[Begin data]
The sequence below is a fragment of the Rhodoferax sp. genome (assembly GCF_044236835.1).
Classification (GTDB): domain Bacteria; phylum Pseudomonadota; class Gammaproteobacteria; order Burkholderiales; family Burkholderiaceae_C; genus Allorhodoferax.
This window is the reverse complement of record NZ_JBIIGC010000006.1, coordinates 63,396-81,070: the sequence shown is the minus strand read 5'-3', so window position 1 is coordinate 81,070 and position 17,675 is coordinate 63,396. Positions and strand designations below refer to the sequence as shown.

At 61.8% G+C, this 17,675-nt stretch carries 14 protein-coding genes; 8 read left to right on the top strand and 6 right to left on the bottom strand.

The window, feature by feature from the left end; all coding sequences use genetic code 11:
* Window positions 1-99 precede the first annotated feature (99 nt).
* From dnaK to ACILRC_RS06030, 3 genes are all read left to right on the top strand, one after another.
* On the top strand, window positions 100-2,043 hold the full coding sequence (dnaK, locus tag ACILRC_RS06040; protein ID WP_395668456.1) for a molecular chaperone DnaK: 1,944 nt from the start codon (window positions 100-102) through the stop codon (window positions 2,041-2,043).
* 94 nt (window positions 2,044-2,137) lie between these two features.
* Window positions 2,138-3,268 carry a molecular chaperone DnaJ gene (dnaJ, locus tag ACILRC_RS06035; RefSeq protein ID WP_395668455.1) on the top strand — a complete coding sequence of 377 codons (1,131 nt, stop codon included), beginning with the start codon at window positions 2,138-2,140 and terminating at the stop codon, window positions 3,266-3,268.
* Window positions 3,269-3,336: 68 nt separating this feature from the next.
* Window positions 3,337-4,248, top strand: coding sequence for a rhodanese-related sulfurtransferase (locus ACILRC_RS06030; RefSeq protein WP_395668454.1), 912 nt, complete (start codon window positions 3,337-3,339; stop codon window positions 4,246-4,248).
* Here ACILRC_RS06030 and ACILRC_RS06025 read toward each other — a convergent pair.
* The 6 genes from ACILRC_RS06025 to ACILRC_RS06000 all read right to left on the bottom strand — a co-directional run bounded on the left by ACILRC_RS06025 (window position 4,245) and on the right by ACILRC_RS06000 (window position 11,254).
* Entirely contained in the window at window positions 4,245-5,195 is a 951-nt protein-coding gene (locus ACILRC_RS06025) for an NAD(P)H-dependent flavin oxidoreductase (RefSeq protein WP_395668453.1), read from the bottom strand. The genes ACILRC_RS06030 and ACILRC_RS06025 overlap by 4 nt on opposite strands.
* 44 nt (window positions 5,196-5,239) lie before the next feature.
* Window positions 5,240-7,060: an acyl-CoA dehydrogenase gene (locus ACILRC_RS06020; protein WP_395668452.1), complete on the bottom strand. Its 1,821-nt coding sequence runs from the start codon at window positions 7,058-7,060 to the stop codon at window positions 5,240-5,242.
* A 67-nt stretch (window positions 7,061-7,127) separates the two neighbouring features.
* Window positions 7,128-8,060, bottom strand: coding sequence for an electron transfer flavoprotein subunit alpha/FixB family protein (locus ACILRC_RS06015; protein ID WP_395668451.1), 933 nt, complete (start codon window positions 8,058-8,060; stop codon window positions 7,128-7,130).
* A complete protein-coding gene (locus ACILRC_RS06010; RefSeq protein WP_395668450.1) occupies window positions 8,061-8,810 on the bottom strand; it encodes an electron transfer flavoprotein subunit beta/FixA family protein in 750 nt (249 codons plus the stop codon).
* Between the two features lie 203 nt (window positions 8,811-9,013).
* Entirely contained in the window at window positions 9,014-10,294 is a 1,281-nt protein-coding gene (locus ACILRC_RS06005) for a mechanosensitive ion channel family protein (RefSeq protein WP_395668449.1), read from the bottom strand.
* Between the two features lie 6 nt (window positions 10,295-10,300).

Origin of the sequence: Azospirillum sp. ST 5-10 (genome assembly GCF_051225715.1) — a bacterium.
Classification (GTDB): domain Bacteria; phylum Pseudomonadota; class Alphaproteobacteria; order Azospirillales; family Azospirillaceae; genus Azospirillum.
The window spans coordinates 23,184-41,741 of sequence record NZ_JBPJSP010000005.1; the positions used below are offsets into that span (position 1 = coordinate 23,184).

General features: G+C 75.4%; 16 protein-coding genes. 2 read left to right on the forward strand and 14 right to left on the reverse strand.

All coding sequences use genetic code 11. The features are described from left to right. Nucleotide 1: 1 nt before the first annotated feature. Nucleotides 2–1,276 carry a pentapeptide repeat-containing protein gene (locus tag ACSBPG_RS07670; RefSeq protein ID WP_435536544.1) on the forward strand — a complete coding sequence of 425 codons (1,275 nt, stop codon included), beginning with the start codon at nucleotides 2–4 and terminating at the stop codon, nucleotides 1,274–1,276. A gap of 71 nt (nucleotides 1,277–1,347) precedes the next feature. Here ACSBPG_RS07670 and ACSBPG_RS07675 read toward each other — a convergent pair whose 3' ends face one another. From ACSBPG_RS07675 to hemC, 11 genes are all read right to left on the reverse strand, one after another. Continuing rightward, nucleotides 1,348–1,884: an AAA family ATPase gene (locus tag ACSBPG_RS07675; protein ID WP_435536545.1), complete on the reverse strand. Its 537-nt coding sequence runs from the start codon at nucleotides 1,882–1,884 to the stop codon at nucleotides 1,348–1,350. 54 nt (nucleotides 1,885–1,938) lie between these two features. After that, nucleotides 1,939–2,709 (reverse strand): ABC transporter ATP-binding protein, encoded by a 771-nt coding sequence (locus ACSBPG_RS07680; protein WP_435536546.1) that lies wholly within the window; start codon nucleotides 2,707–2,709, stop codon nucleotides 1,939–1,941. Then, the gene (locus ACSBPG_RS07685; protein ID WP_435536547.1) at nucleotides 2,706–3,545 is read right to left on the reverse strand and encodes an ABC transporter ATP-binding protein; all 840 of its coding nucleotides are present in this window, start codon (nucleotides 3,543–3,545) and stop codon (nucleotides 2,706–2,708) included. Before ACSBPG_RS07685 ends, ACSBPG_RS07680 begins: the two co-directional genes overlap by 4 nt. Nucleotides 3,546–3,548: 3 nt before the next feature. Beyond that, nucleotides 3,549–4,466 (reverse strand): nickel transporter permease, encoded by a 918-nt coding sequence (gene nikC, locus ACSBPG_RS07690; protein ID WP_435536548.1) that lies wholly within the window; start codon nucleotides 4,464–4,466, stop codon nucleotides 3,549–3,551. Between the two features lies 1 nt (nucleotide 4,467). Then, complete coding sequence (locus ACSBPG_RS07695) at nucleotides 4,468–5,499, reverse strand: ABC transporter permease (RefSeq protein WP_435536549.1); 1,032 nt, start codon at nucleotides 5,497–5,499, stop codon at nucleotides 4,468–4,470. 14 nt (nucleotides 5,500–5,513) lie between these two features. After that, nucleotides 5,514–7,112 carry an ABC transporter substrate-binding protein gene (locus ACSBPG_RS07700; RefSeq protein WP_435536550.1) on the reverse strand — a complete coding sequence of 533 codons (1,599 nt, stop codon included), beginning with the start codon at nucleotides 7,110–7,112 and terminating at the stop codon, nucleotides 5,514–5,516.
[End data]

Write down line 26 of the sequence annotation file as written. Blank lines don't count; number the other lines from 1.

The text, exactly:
The window spans coordinates 23,184-41,741 of sequence record NZ_JBPJSP010000005.1; the positions used below are offsets into that span (position 1 = coordinate 23,184).